Retailers with a presence both online and in-stores saw greater year-over-year revenue growth than those that have not embraced omnichannel strategies.
According to ecommerce platform Lightspeed’s “State of the Retail Industry 2022” report, the majority of omnichannel retailers in the U.S., U.K. and Canada reported higher sales growth in 2021 than 2020. Online-only and bricks-and-mortar retailers saw more modest growth in comparison.
“What really stands out in our new report is that merchants focusing on multichannel have a clear advantage over their peers,” said JP Chauvet, CEO at Lightspeed, Montreal.
“In-store shopping is coming back – close to pre-pandemic levels – but consumers are taking the habits they have formed in the last two years and sticking with them,” he said. “Consumers appreciate a balance of in-store and online experiences and retailers that focus on that will be more successful as we enter a post-lockdown era.”
The report is based on a survey of more than 7,200 retail owners, managers, operators and customers in the U.S., U.K., Canada, France, Netherlands and Germany.
Growth amid challenges
More than six in 10 U.S. omnichannel retailers reported higher y-o-y sales growth, including 21 percent of merchants who reported “significantly higher” revenue. In the U.K. and Canada, 58 and 56 percent of omnichannel retailers, respectively, reported higher sales growth.
In the U.S., 47 percent of ecommerce retailers and 41 percent of bricks-and-mortar retailers also saw higher y-o-y sales growth. Only physical retailers in Canada saw more growth, with 42 percent reporting an acceleration in sales growth, while the Netherlands trailed the U.S. in ecommerce growth at 45 percent.
Google and Facebook were the sales channels with the most growth across all regions, just edging out Instagram.
It appears that retail’s uneven recovery will continue, however.
About 30 percent of consumers surveyed said they plan to shop less in 2022 than they did in 2021, while only 10 percent plan to shop more. About four in 10 consumers plan to shop mostly in-store in the next six months – still below 2019’s 50 percent – and less than a quarter, 23 percent, plan to shop mostly online in the same period.
Retailers also continue to face staffing issues, regarding both hiring and retention.
About a third of all retailers are operating with fewer employees than they need, and 18 percent have increased wages and benefits to attract and keep talent. Twelve percent have resorted to cutting their opening hours because of staffing problems.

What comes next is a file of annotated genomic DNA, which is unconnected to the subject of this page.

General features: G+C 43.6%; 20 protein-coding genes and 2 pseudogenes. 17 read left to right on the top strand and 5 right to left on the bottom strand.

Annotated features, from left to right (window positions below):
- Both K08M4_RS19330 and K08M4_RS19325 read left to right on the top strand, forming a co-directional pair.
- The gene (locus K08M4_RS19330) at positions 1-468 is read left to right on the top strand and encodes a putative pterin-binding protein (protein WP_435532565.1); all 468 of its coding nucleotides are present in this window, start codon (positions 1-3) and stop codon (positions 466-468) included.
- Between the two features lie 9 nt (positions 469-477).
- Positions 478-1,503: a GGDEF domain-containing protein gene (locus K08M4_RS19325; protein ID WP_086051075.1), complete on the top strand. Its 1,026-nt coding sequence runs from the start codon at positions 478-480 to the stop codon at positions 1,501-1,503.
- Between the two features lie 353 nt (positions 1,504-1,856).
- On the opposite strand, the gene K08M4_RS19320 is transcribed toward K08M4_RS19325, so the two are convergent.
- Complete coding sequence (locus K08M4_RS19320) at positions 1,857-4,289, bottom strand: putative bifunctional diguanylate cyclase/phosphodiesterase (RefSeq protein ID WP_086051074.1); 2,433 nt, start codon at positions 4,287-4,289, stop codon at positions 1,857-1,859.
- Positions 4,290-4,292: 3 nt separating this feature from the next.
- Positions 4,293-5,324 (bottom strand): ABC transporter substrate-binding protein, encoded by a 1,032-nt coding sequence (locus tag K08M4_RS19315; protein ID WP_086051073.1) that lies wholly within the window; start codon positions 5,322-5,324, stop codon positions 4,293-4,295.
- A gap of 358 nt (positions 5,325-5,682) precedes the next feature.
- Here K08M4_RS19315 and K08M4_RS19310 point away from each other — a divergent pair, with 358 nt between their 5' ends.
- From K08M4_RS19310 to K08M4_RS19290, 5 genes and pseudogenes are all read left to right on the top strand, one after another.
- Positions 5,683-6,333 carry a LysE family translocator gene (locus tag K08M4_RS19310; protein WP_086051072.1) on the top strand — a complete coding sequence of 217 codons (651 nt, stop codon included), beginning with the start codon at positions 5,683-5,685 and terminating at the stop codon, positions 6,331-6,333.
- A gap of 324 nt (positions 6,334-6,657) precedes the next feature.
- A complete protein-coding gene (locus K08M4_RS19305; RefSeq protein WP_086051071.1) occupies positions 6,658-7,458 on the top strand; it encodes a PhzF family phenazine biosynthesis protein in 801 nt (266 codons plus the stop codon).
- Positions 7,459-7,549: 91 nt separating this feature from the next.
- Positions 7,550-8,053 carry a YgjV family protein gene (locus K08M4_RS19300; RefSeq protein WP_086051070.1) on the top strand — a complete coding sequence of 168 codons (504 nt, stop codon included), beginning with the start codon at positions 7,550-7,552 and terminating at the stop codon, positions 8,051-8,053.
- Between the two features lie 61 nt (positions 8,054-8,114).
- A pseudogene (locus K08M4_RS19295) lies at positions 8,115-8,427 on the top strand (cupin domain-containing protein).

Thirty-five percent of global retailers cited supply chain disruptions and rising supply costs as their biggest challenge, including 44 percent of U.S. retailers and 52 percent of Canadian merchants.
Investing in inventory management systems, point-of-sale terminals, loyalty programs and other technology can help retailers as well.
Sixty-eight percent of global merchants believe technology adoption has had a positive impact on their businesses in the last two years.
More than a quarter of retailers cited adopting or expanding their ecommerce presence as the most impactful strategy, and more than half intend to invest in additional technology to help them sell online. Two-thirds also plan on investing in inventory and supply processes for their ecommerce stores.
“Now is a great moment for luxury brands because everyone is returning to real life, and they need a new closet to match,” Mr. Chauvet said. “After speaking with so many retailers for this survey we discovered that the most important thing for retailers to focus on was meeting the consumer where they are on any channel – whether that’s an amazing in-store experience, direct selling on social or in other online marketplaces.”
Boosting consumer spend
Retailers have also found success in driving consumer spending through several strategies.
Thirty percent of global consumers report that free shipping motivates them to spend more with a brand, while 20 percent are motivated by loyalty programs and rewards. Personalized attention and recommendations rank third at 18 percent.
Relationships with pay-later providers are also a boon to retailers, two-thirds of which say buy now, pay later (BNPL) options have helped them sell more.
The most prominent BNPL providers include Klarna, Afterpay and Affirm. Generally, these providers allow consumers to pay for purchases through equal, bimonthly installments, without charging interest.
While these fintech companies are not newcomers to the ecommerce space, the industry has seen strong growth in the U.S. in the last two years – particularly since the beginning of the COVID-19 pandemic. For younger shoppers building their income, these services allow them to splurge on high-end goods without compromising their budgets (see story).
According to a 2021 report from social advertising platform BrandTotal, Klarna accounts for more than half of sponsored impressions among installment payment providers. It also is more likely to target Gen Z consumers, ages 18 to 24, than its competitors – the same demographic that tends to gravitate to BNPL offerings (see story).
“BNPL is a convenient option for consumers looking to make larger purchases when they don’t have the available capital,” said Lightspeed’s Mr. Chauvet. “I think we’ll only see more demand for this as inflation increases.”